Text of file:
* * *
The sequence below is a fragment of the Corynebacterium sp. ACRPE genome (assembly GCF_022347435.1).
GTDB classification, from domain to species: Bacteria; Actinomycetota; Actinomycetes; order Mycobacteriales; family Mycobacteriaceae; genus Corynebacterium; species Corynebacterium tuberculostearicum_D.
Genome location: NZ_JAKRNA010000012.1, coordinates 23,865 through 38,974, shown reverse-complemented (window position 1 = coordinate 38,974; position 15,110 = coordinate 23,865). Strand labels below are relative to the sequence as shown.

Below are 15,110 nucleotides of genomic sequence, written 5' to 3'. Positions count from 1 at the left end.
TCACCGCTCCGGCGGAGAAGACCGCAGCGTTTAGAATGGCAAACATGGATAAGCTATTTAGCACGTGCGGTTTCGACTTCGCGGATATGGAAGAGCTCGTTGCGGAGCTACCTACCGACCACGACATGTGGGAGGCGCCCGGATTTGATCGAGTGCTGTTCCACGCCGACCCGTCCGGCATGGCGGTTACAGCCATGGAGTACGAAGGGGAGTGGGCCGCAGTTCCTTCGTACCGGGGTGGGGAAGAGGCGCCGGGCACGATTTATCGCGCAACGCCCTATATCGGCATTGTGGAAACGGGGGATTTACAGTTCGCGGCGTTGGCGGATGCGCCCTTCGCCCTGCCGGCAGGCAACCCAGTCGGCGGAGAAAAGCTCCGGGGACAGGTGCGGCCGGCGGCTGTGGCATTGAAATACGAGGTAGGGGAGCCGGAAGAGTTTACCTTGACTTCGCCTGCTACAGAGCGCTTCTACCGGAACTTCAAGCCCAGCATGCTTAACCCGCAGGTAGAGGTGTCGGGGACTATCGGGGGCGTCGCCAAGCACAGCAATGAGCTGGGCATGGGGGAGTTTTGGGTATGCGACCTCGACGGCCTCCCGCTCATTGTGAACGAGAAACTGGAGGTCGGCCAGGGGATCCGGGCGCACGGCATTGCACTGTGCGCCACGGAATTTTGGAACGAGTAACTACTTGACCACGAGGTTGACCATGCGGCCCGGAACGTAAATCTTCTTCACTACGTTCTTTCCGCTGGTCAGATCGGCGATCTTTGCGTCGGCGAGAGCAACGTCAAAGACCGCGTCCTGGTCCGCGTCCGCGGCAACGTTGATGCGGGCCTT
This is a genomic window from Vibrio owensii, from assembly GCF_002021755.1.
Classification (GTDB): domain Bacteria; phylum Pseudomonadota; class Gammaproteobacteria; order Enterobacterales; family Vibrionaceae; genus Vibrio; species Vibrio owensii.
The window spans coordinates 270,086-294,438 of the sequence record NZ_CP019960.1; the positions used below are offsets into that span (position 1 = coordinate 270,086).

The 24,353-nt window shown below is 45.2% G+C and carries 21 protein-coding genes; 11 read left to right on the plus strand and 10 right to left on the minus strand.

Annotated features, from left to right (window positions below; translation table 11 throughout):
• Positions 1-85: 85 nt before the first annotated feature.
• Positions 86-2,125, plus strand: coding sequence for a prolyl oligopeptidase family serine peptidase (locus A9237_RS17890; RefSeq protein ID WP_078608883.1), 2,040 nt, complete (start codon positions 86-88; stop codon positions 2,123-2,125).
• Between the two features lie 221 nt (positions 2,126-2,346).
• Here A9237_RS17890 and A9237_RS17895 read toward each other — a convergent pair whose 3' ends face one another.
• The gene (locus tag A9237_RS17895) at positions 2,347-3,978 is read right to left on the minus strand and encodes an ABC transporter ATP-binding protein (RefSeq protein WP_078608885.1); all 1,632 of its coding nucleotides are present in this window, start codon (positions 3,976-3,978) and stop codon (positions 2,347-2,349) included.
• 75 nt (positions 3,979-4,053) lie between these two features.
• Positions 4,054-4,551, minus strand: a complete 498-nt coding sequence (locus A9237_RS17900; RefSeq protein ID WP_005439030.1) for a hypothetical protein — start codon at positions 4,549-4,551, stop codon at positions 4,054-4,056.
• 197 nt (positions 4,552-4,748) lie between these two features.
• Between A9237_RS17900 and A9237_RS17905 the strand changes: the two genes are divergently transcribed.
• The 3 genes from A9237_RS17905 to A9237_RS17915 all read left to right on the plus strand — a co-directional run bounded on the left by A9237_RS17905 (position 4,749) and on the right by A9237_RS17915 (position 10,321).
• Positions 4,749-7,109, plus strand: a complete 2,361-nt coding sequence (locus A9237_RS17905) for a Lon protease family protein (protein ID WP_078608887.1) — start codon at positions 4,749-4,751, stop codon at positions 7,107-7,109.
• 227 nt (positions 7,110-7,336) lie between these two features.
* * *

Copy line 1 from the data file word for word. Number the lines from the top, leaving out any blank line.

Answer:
The sequence below is a fragment of the Corynebacterium sp. ACRPE genome (assembly GCF_022347435.1).